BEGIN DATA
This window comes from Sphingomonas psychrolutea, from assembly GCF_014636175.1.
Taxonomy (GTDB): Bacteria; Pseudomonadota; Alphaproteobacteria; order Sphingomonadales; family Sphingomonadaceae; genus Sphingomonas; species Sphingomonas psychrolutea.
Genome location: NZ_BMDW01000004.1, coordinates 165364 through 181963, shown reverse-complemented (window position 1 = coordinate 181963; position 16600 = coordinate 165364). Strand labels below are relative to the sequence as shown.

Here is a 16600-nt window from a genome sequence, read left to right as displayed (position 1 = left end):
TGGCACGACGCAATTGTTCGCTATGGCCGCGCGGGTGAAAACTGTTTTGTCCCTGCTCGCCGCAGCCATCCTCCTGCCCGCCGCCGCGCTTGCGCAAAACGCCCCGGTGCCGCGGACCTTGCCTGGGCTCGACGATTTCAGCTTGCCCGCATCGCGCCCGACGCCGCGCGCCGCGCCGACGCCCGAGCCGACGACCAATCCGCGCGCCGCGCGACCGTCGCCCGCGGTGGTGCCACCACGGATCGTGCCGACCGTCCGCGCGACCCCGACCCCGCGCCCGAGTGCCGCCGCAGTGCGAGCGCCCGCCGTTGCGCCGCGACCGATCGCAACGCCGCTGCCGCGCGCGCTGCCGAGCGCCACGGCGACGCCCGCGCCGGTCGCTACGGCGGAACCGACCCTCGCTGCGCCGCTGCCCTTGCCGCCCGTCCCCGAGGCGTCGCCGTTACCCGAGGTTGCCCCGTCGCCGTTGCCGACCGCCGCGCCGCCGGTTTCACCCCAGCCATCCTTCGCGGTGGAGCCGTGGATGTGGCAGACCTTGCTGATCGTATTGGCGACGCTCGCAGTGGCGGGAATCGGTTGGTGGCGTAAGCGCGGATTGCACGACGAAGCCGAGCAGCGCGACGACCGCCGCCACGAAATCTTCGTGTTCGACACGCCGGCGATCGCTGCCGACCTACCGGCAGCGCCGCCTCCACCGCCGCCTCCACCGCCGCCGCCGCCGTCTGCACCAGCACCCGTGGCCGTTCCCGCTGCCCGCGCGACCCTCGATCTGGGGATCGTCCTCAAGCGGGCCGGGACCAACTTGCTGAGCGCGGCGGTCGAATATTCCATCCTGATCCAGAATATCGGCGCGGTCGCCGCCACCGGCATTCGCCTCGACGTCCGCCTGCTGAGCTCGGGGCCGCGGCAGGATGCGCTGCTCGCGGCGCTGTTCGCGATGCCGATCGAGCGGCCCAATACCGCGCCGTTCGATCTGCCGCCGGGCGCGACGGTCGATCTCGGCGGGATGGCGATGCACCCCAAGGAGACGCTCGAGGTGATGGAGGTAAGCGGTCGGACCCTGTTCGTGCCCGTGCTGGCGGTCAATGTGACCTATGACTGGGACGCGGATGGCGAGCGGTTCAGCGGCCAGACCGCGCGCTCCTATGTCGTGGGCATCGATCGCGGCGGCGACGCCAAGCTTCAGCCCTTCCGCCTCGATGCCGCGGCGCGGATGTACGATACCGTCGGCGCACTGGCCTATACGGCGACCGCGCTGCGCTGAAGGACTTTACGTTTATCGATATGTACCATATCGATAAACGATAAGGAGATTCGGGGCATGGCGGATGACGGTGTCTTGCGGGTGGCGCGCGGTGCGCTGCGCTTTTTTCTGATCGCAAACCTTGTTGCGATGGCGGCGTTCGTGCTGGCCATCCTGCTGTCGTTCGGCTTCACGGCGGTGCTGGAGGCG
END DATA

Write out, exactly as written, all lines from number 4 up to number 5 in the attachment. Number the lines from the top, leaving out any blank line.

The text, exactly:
Here is a 16600-nt window from a genome sequence, read left to right as displayed (position 1 = left end):
TGGCACGACGCAATTGTTCGCTATGGCCGCGCGGGTGAAAACTGTTTTGTCCCTGCTCGCCGCAGCCATCCTCCTGCCCGCCGCCGCGCTTGCGCAAAACGCCCCGGTGCCGCGGACCTTGCCTGGGCTCGACGATTTCAGCTTGCCCGCATCGCGCCCGACGCCGCGCGCCGCGCCGACGCCCGAGCCGACGACCAATCCGCGCGCCGCGCGACCGTCGCCCGCGGTGGTGCCACCACGGATCGTGCCGACCGTCCGCGCGACCCCGACCCCGCGCCCGAGTGCCGCCGCAGTGCGAGCGCCCGCCGTTGCGCCGCGACCGATCGCAACGCCGCTGCCGCGCGCGCTGCCGAGCGCCACGGCGACGCCCGCGCCGGTCGCTACGGCGGAACCGACCCTCGCTGCGCCGCTGCCCTTGCCGCCCGTCCCCGAGGCGTCGCCGTTACCCGAGGTTGCCCCGTCGCCGTTGCCGACCGCCGCGCCGCCGGTTTCACCCCAGCCATCCTTCGCGGTGGAGCCGTGGATGTGGCAGACCTTGCTGATCGTATTGGCGACGCTCGCAGTGGCGGGAATCGGTTGGTGGCGTAAGCGCGGATTGCACGACGAAGCCGAGCAGCGCGACGACCGCCGCCACGAAATCTTCGTGTTCGACACGCCGGCGATCGCTGCCGACCTACCGGCAGCGCCGCCTCCACCGCCGCCTCCACCGCCGCCGCCGCCGTCTGCACCAGCACCCGTGGCCGTTCCCGCTGCCCGCGCGACCCTCGATCTGGGGATCGTCCTCAAGCGGGCCGGGACCAACTTGCTGAGCGCGGCGGTCGAATATTCCATCCTGATCCAGAATATCGGCGCGGTCGCCGCCACCGGCATTCGCCTCGACGTCCGCCTGCTGAGCTCGGGGCCGCGGCAGGATGCGCTGCTCGCGGCGCTGTTCGCGATGCCGATCGAGCGGCCCAATACCGCGCCGTTCGATCTGCCGCCGGGCGCGACGGTCGATCTCGGCGGGATGGCGATGCACCCCAAGGAGACGCTCGAGGTGATGGAGGTAAGCGGTCGGACCCTGTTCGTGCCCGTGCTGGCGGTCAATGTGACCTATGACTGGGACGCGGATGGCGAGCGGTTCAGCGGCCAGACCGCGCGCTCCTATGTCGTGGGCATCGATCGCGGCGGCGACGCCAAGCTTCAGCCCTTCCGCCTCGATGCCGCGGCGCGGATGTACGATACCGTCGGCGCACTGGCCTATACGGCGACCGCGCTGCGCTGAAGGACTTTACGTTTATCGATATGTACCATATCGATAAACGATAAGGAGATTCGGGGCATGGCGGATGACGGTGTCTTGCGGGTGGCGCGCGGTGCGCTGCGCTTTTTTCTGATCGCAAACCTTGTTGCGATGGCGGCGTTCGTGCTGGCCATCCTGCTGTCGTTCGGCTTCACGGCGGTGCTGGAGGCG